The use of animal translocations as a means to mitigate construction projects and other human developments is a widespread animal-management tool. A paper published today, produced through collaboration of conservationists from San Diego Zoo Global, the U.S. Fish and Wildlife Service, University of Kent UK, University of Newcastle and Amphibian and Reptile Conservation, reviews the success rates associated with these moves from a species-conservation standpoint.
“Mitigation-driven translocations outnumber and receive more funding than science-based conservation translocations,” said Ron Swaisgood Ph.D., conservation biologist for San Diego Zoo Global. “Yet the conservation benefit of the former is often unclear, since outcomes are often poor and rarely monitored. There are other, more strategic, priorities where our limited conservation resources should be allocated.”
The study, available online ahead of print and scheduled for the March issue of Frontiers in Ecology and the Environment the study estimates that millions of dollars are spent annually on moving animals out of the way of human interference, and may not be meeting the goal of preserving the populations as intended by legislation.
“Because mitigation releases are economically motivated, outcomes may be less successful than those of releases designed to serve the biological needs of species,” said Jen Germano, lead author of the paper. “Evidence suggests that many mitigation-driven translocations fail, although the application of scientific principles and best practices would probably improve the success rate.”
An additional challenge, pointed out by the paper, is the lack of information accompanying many of these translocations.
“Just determining how many animals have been moved and to what effect is challenging, since records are not kept or are difficult to obtain,” said Simon Clulow of the University of Newcastle, Australia. “This documentation is essential if we are to learn lessons and improve our methods.”
Researchers point to successful science-based animal relocations and releases as forming good models for the future.
“We’ve learned a great deal from carefully designed, conservation-driven translocation research over recent years, and this needs to be better applied to mitigation translocations,” said Richard Griffiths of the University of Kent, UK. “Unfortunately, mitigation translocations often do not meet the legislative intent of preventing the decline of protected species. This can be changed in the future to give these species a better chance at long-term survival.”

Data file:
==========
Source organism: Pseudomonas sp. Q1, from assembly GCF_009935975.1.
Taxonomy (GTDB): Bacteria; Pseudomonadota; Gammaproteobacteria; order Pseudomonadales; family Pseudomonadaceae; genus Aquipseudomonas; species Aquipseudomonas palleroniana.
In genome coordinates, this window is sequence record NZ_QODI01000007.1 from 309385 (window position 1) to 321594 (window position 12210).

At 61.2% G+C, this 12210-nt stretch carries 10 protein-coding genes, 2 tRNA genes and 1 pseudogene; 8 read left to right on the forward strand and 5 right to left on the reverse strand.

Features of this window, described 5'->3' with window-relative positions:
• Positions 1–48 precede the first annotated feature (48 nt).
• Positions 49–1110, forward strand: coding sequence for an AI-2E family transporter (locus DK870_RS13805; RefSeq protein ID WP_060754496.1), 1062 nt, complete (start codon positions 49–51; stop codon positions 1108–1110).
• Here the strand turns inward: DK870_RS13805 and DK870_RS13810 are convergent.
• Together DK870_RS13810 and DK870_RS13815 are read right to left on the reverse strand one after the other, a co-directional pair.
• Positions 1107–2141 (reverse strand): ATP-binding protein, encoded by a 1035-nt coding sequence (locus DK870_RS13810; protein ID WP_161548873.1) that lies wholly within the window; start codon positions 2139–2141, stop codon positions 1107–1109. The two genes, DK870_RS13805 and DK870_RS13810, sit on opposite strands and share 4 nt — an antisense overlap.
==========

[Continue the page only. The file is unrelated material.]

Amphibian and Reptile Conservation (ARC) is the UK’s leading charity working to help frogs, toads, newts, lizards, snakes and turtles. ARC owns and manages nature reserves, runs dedicated conservation projects across Britain, leads monitoring and science programmes, and presses for stronger policies to help amphibians and reptiles. For more information, see www.arc-trust.org.
The Durrell Institute of Conservation and Ecology (DICE) is a Research Centre based in the School of Anthropology and Conservation at the University of Kent, UK. DICE focuses on interdisciplinary training, research and conservation implementation around the world. See http://www.kent.ac.uk/dice/
The U.S. Fish and Wildlife Service’s mission is, working with others, to conserve, protect and enhance fish, wildlife, and plants and their habitats for the continuing benefit of the American people.
The conservation biology group at the University of Newcastle provides biotechnological solutions for global biodiversity and conservation management in collaboration with government agencies, local councils and animal welfare groups.
Bringing species back from the brink of extinction is the goal of San Diego Zoo Global. As a leader in conservation, the work of San Diego Zoo Global includes onsite wildlife conservation efforts (representing both plants and animals) at the San Diego Zoo, the San Diego Zoo Safari Park, and San Diego Zoo Institute for Conservation Research, as well as international field programs on six continents. The work of these entities is made accessible to children through the San Diego Zoo Kids network, reaching out through the Internet and in children’s hospitals nationwide. The work of San Diego Zoo Global is made possible by the San Diego Zoo Global Wildlife Conservancy and is supported in part by the Foundation of San Diego Zoo Global.